Browse through the cinema section of a bookshop and sooner or later you will come across one of those tedious “movie gaff” compendiums: the sort that smugly take pleasure in listing those continuity errors that have somehow slipped past the filmmaker’s attention. Their zealous condemnation of, for instance, the scene when Brad Pitt’s clean-shaven face is “only moments later” sporting a fledgling beard, is based on an absolute assurance that the illusion of cinema’s fictive space cannot – and must not – ever be broken. To throw into focus the artifice of that constructed world is deemed, unequivocally, to be a “hilarious” error. In contrast, the moments when the irreality of Thomas Demand’s cardboard worlds seep through have a far more ambiguous status, and are a necessary key into his multilayered constructed domain.
Though not a retrospective as such, Demand’s exhibition at the Serpentine Gallery was diverse enough to give a sense of the increasing richness and complexity of his output. The German artist has become known for his large scale photographs of meticulously constructed cardboard and paper environments. His life-sized reconstructions are based on already existing photographs drawn from a range of sources including historical archives, the media, and private collections. Included here were many of his better known works including: the room full of photocopiers, Copy Shop (1999); the empty architect's office, Drafting Room (1996); and the perpetually turning film reels of the moving image work, Recorder (2000). Also included was a new series of works based around a hotel, Tavern I-V (2006), which acted as a focal point for the show and also provided the ivy motif of the patterned wallpaper which completely covered the gallery walls.
The immediate appeal of Demand’s constructed environments is their at first glance uncannily convincing naturalism. The attention given to shape, colour, lighting, texture, and scale in the work is impressive – yet Demand seems to want to stop short of absolute perfection. For instance in Kitchen (2004) – a photograph depicting an apparently unremarkable view of an unkempt kitchen – the first impression is convincing; the cooker, the water jug, the egg boxes, the crockery, are all very very nearly indistinguishable from the real thing. But keep looking and the cracks – often literally – start to show. For some reason the kitchen units don’t exhibit the solidity of real wood – their surfaces are ever so slightly misaligned, producing tiny gaps at the corners which ultimately betray their cardboard construction. And in the same photograph some orange peel lies on the floor. The care and attention given to its form is remarkable, sculpturally – making the apparently carelessly flimsy appearance of the rather more straightforward ninety-degree planes of the cooker seem even more conspicuous. Demand seems to be tempting us with the offer of a neat trompe-l’oeil photographed world, before, at the last moment, entangling us in its messy and troubling inconsistency. But unlike the “errors” of cinematic continuity, Demand’s transgressions can only ever be thought of as such against his own system. His rules are made up only to be broken; and the viewer, accordingly, is seduced into playing an ultimately tautological game of “is-it-real-or-isn’t-it?”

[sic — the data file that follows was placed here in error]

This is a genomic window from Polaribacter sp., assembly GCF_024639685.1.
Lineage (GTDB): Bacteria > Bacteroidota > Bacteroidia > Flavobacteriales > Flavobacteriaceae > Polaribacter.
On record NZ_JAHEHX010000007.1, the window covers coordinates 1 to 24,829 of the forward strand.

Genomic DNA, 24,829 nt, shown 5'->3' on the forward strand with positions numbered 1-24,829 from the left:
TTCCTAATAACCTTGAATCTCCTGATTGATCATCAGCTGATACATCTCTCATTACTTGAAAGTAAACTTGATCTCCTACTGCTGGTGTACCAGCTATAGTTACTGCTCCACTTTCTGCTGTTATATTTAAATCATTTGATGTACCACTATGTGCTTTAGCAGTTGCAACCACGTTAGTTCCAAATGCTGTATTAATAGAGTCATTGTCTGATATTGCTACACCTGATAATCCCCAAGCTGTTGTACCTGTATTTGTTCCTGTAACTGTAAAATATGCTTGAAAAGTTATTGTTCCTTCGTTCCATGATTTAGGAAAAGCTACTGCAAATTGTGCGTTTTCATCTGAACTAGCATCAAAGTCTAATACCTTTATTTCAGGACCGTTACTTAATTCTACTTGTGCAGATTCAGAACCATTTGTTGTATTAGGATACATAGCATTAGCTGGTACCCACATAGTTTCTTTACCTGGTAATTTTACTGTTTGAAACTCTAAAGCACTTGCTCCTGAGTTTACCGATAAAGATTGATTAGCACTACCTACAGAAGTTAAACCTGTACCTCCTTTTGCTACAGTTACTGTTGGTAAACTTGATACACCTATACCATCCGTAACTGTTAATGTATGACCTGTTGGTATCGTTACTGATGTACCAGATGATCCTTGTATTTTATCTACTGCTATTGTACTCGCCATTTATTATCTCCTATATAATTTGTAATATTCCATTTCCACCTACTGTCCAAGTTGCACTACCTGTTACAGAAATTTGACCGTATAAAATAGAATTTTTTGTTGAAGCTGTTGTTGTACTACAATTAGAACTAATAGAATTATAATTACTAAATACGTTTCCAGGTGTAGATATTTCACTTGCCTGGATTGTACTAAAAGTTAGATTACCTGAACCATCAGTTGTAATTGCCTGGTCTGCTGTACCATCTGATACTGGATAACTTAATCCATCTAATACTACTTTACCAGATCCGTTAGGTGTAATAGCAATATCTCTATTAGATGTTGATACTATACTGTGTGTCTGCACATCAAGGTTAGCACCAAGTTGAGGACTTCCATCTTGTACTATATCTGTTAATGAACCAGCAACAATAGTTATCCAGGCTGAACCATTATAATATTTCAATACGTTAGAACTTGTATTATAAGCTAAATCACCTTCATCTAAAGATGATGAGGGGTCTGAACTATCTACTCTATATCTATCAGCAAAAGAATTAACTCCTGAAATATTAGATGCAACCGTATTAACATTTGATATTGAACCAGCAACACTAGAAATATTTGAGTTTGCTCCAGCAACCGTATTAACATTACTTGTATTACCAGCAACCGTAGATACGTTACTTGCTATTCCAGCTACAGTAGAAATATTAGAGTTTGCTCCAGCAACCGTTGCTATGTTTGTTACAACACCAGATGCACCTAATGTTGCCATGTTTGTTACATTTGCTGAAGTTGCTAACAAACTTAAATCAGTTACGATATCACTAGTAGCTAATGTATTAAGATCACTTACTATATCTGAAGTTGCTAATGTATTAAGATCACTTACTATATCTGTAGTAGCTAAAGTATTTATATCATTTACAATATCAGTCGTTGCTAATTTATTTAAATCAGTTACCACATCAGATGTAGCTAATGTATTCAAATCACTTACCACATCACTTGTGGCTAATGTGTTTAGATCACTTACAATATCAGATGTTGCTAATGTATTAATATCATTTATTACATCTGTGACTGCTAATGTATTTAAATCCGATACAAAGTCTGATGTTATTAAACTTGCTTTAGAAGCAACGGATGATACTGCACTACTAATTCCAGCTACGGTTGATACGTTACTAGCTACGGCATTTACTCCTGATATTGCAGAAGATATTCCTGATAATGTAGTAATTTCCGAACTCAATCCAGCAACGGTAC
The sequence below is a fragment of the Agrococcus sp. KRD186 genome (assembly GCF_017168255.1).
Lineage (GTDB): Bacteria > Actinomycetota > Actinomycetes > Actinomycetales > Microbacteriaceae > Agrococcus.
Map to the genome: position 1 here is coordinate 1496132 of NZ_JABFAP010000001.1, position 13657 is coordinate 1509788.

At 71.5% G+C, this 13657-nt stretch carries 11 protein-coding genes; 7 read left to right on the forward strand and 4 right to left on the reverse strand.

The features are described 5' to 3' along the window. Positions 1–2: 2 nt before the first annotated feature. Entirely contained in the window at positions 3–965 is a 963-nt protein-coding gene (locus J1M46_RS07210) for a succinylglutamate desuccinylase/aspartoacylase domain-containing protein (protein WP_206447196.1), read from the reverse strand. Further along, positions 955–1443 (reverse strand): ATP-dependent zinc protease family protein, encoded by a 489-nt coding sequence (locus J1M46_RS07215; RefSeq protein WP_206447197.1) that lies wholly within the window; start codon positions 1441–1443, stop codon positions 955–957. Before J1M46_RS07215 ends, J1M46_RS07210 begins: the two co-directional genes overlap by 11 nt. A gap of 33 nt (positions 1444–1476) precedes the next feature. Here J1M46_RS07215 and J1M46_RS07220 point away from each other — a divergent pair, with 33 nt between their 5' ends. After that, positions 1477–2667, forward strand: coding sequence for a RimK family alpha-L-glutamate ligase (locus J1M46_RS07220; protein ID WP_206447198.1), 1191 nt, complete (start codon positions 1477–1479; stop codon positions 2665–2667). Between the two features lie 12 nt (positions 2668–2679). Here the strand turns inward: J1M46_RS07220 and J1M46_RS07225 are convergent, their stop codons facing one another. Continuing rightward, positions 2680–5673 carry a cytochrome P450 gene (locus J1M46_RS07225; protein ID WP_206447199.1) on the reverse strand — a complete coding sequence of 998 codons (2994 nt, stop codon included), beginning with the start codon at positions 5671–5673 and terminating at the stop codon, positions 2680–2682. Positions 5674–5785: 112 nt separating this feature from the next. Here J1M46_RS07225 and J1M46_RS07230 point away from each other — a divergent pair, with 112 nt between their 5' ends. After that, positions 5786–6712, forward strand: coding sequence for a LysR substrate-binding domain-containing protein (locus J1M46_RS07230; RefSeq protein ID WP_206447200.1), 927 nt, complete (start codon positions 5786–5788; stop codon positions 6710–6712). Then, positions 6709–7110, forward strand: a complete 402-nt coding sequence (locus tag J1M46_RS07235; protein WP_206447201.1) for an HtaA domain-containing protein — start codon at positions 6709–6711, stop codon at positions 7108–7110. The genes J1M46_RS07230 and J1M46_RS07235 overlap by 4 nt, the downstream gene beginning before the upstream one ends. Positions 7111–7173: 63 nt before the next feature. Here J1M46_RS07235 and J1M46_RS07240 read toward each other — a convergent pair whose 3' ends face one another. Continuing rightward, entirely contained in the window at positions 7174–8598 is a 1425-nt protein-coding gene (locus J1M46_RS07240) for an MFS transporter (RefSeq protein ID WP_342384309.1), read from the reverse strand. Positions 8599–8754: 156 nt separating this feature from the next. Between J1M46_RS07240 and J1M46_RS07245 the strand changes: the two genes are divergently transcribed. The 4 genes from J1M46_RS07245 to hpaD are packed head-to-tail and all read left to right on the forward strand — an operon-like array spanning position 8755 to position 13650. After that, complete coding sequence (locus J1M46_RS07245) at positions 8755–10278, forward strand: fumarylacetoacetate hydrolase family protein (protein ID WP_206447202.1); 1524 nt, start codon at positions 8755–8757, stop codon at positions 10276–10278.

But what this exhibition emphasised more than anything else is that the naturalistic appeal of Demand’s work is really only a disarming point of entry into a broader meditation on the role of images in our collective consciousness. The new Tavern series is a good example. Based on images circulated in the German media of an infamous hotel where a gruesome murder of a young child took place, the affect of the works cannot be constrained within the logic of an aesthetic system. Whilst there is nothing visible in the photographs themselves to disclose their emotive origin, once we as viewers become aware of this contextual information (given here by the gallery wall-text) our understanding of the imagery cannot help but take on a far more urgent psychological and social inflection. The hotel’s ivy-clad wall, the reception desk, the forlorn looking house-plant in one of its rooms, even the cleaning cupboard – each of these formerly innocuous exercises in cardboard mimesis now take on a more sinister edge. We know the ivy is really cut and folded green paper, and we know the desk is made of cardboard; but such is the nature of our slippery and mediated relation to our image-saturated world that a photograph of a reconstruction of an image of an ordinary building can be so uncomfortably affecting.
It was here that the initially playful feel of the exhibition rapidly became secondary to a pervasive mood of portent. Even the safe banality of Kitchen proved to be an illusion – the scene apparently is based on a photograph of Sadaam Hussein’s hideout near Tikrit. It was at exactly this point – when the work seemed to be almost touching a “reality” of rawness and horror – that a certain level of imperfection in the artist’s reconstruction of that world was welcome. By cleverly puncturing the fabricated veracity of his imagery Demand managed to offer some light relief.